Vitamin B-12 or folate deficiency are caused by either not enough of these vitamins in your diet or an inability to absorb these vitamins from your food. Your stomach becomes less acidic as you get older, so age can be a factor.
Some medications can keep you from absorbing B vitamins. This includes:
- metformin (Glucophage)
- esomeprazole (Nexium)
- lansoprazole (Prevacid)
- famotidine (Pepcid)
- ranitidine (Zantac)
Good sources of B-12 include fish, meat, eggs, and dairy. Vegans can become deficient if they aren’t eating fortified foods like soy or nut milk, cereals, breads, or grains, or using nutritional yeast or taking supplements. Good sources of B-9 are found in leafy vegetables, most green vegetables, beans, peanuts, and tomato and orange juice.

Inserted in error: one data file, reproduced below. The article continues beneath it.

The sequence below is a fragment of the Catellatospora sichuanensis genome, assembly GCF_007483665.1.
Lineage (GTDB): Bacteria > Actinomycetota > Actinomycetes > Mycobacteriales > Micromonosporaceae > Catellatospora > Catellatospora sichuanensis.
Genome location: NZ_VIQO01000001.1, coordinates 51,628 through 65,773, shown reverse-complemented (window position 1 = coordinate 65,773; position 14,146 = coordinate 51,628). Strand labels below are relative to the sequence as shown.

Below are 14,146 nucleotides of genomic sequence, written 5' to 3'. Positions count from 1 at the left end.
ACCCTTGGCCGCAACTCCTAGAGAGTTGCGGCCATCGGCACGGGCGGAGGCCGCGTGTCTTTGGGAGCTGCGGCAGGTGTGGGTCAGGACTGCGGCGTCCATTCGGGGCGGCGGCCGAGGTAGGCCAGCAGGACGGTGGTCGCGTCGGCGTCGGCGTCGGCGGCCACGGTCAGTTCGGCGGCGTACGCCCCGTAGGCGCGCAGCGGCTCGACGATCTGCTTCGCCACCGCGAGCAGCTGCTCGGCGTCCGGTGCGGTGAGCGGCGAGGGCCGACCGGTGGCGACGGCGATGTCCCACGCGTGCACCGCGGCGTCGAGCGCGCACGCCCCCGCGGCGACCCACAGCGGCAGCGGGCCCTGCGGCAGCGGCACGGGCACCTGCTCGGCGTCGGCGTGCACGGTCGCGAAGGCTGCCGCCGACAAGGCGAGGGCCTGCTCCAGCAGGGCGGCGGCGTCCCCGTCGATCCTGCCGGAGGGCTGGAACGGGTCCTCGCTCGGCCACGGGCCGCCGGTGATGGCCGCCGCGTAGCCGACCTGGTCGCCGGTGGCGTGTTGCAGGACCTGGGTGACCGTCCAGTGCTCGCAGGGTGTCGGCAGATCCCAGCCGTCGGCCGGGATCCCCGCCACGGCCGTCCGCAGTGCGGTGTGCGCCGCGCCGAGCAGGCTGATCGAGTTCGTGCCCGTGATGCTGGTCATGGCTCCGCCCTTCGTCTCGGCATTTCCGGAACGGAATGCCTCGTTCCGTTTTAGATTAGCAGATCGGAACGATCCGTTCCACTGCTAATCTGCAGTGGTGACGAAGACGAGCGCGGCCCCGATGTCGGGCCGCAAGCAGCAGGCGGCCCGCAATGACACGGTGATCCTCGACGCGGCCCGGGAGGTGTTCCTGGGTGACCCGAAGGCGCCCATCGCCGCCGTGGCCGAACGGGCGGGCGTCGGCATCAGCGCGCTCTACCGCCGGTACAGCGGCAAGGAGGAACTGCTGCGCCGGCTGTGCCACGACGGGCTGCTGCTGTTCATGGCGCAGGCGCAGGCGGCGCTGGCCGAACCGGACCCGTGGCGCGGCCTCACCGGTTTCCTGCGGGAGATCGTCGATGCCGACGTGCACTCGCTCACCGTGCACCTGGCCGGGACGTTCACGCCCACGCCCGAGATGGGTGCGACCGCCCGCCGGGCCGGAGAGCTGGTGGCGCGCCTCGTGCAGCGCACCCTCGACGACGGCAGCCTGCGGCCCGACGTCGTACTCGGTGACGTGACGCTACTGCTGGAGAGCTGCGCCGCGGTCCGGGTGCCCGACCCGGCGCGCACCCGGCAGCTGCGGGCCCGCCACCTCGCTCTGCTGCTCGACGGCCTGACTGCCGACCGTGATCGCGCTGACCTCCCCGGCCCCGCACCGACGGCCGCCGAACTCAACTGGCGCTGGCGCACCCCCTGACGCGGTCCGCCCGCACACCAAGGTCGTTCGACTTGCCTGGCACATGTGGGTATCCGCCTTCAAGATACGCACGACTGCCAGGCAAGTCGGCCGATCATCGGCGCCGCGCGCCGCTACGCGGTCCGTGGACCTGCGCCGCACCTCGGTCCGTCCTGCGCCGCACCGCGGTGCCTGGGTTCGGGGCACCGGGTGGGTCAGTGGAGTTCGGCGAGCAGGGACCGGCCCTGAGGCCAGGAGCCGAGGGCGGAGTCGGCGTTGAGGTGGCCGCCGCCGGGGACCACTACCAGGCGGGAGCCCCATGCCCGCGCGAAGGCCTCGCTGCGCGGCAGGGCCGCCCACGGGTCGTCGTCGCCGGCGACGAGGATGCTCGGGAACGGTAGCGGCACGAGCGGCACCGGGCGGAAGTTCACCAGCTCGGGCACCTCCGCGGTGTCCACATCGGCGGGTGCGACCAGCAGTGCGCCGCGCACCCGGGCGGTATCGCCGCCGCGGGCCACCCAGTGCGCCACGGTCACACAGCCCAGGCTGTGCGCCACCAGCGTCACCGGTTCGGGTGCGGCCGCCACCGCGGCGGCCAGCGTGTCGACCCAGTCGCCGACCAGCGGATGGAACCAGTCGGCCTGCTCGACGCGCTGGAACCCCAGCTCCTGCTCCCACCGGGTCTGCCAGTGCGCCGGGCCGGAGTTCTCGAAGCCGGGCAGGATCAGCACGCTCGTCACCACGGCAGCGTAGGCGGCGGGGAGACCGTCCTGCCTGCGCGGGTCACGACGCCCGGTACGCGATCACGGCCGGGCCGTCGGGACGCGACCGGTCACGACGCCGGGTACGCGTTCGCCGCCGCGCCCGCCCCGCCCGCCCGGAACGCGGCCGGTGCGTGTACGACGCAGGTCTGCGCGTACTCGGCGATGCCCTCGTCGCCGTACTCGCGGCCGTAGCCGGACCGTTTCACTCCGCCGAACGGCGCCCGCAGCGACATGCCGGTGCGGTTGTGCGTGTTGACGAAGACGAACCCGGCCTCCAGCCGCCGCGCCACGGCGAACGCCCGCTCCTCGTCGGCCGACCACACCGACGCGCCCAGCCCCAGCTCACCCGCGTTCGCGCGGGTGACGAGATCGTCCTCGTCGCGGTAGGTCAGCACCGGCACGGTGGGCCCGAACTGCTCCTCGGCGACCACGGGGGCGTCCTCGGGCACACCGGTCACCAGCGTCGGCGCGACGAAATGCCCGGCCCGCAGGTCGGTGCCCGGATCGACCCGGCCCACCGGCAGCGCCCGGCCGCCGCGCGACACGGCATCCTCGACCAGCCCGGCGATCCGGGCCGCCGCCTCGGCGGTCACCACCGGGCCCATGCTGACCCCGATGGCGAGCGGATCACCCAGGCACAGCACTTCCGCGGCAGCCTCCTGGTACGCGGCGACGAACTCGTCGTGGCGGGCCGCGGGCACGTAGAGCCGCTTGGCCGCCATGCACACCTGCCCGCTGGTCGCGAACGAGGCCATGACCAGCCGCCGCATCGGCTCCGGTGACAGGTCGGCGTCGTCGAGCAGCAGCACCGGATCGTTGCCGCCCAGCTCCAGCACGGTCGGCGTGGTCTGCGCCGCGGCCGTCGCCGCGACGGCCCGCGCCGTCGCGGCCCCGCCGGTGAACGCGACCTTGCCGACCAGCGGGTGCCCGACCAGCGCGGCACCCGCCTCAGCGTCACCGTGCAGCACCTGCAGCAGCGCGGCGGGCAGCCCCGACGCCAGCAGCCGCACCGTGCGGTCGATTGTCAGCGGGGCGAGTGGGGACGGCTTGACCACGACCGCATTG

Left untreated, vitamin B-12 or folate deficiency can be serious and could cause permanent damage to your nerves. It’s important to get treated as soon as possible. A simple blood test will say if your levels are too low. The treatment usually consists of taking high-dose supplements, but in some cases, you might need weekly vitamin shots instead.
The warning symptoms (aura) of a migraine headache can include a tingling sensation in the arms, face, lips, and tongue.
Other aura symptoms can include dizziness and visual disturbances.
- zigzag patterns
- flashing lights
- blind spots
Aura symptoms are usually followed by a migraine. When this happens, you have very severe headache on one side of your head, often with nausea and vomiting.
Less common causes